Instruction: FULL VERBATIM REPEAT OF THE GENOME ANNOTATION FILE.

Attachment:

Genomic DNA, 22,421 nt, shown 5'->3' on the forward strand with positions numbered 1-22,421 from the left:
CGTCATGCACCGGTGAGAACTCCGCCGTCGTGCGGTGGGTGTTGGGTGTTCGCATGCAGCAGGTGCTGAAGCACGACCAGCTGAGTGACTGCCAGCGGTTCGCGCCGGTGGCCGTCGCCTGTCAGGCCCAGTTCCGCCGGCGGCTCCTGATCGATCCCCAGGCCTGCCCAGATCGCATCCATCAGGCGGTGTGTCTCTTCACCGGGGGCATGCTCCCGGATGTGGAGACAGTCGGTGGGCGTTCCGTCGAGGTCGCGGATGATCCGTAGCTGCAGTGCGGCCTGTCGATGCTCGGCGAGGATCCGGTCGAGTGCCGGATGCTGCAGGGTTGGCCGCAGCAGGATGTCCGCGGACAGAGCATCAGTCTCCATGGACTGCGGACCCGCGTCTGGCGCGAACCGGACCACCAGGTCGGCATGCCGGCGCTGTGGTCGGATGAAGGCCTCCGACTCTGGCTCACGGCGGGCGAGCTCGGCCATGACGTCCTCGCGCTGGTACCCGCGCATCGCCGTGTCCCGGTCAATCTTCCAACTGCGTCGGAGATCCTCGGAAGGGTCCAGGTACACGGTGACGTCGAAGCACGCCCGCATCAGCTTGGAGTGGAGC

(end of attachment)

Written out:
Genomic DNA, 22,421 nt, shown 5'->3' on the forward strand with positions numbered 1-22,421 from the left:
CGTCATGCACCGGTGAGAACTCCGCCGTCGTGCGGTGGGTGTTGGGTGTTCGCATGCAGCAGGTGCTGAAGCACGACCAGCTGAGTGACTGCCAGCGGTTCGCGCCGGTGGCCGTCGCCTGTCAGGCCCAGTTCCGCCGGCGGCTCCTGATCGATCCCCAGGCCTGCCCAGATCGCATCCATCAGGCGGTGTGTCTCTTCACCGGGGGCATGCTCCCGGATGTGGAGACAGTCGGTGGGCGTTCCGTCGAGGTCGCGGATGATCCGTAGCTGCAGTGCGGCCTGTCGATGCTCGGCGAGGATCCGGTCGAGTGCCGGATGCTGCAGGGTTGGCCGCAGCAGGATGTCCGCGGACAGAGCATCAGTCTCCATGGACTGCGGACCCGCGTCTGGCGCGAACCGGACCACCAGGTCGGCATGCCGGCGCTGTGGTCGGATGAAGGCCTCCGACTCTGGCTCACGGCGGGCGAGCTCGGCCATGACGTCCTCGCGCTGGTACCCGCGCATCGCCGTGTCCCGGTCAATCTTCCAACTGCGTCGGAGATCCTCGGAAGGGTCCAGGTACACGGTGACGTCGAAGCACGCCCGCATCAGCTTGGAGTGGAGC